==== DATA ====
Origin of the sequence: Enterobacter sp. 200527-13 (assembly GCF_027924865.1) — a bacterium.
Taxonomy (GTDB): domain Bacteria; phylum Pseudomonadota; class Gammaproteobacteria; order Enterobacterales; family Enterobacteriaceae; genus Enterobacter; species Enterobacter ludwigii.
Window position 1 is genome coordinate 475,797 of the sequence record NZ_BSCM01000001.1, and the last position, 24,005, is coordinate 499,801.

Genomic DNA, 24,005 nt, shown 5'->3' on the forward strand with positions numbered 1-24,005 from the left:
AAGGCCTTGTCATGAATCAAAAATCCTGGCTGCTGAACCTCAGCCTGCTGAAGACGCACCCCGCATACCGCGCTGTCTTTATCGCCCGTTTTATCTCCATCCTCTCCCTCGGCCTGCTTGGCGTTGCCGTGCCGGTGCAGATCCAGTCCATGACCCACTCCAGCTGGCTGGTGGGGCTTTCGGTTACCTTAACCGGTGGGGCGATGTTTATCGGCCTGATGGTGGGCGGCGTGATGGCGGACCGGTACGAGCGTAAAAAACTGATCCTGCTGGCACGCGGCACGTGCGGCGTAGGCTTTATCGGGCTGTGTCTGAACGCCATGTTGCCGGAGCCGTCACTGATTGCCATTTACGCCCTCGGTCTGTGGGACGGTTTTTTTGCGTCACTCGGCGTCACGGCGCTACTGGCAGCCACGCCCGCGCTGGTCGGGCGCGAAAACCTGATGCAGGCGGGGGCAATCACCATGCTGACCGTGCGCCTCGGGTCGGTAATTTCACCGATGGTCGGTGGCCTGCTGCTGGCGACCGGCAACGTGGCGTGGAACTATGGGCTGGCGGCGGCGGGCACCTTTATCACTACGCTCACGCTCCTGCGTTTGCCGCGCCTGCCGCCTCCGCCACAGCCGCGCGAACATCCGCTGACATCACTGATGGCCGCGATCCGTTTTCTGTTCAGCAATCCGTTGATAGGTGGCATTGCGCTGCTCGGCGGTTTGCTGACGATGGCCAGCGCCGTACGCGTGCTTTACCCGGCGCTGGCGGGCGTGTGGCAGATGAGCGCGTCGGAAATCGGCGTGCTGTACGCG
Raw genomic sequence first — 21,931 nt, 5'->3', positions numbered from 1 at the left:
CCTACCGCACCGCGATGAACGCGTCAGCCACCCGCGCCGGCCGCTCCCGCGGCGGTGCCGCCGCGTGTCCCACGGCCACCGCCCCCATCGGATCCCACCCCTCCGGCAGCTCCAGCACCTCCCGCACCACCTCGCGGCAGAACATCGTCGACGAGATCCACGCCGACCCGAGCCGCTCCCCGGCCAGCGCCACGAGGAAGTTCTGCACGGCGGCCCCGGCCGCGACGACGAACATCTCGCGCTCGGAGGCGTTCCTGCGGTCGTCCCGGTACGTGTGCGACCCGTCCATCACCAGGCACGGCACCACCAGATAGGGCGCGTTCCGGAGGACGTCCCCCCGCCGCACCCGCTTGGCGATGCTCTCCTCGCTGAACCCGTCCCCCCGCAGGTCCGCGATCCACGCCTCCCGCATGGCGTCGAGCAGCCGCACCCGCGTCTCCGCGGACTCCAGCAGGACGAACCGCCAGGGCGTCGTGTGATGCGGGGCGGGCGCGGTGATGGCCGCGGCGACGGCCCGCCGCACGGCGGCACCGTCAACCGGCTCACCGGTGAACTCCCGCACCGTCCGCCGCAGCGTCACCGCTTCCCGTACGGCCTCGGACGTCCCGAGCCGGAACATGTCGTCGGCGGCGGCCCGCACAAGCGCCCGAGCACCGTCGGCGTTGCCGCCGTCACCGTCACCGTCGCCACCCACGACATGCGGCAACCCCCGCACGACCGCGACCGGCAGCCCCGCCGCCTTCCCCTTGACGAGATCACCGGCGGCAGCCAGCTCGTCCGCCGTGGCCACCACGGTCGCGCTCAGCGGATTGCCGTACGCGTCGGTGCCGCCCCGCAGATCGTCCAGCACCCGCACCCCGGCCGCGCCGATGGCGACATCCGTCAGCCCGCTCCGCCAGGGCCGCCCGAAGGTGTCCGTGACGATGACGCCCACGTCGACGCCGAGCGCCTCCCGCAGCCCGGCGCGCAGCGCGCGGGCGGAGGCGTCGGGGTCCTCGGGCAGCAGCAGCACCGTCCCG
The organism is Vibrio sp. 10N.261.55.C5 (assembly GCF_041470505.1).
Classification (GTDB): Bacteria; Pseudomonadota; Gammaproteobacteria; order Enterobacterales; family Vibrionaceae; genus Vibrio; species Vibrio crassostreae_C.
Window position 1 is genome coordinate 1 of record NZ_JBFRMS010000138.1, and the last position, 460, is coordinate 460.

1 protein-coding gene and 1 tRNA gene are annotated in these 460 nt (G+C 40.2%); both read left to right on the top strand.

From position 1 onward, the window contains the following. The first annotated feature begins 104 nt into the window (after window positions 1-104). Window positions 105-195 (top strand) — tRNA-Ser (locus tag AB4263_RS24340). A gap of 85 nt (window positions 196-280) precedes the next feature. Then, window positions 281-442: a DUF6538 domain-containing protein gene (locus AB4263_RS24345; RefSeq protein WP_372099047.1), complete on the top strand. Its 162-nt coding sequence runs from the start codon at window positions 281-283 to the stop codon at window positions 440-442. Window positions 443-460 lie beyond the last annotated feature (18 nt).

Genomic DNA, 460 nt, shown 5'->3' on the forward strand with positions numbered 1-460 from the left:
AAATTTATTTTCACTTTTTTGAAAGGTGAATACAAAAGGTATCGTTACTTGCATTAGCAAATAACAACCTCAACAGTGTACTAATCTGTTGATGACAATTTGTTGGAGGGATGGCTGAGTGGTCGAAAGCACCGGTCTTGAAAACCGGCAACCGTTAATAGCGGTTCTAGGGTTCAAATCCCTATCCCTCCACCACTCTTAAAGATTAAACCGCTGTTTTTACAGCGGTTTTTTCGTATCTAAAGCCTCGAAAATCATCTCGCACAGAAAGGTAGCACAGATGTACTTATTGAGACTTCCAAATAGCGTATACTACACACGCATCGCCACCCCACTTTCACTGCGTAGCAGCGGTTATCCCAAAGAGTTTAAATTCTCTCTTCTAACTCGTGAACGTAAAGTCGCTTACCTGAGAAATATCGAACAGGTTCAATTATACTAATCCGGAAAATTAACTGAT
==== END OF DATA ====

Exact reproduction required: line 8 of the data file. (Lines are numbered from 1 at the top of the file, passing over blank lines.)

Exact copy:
The organism is Vibrio sp. 10N.261.55.C5 (assembly GCF_041470505.1).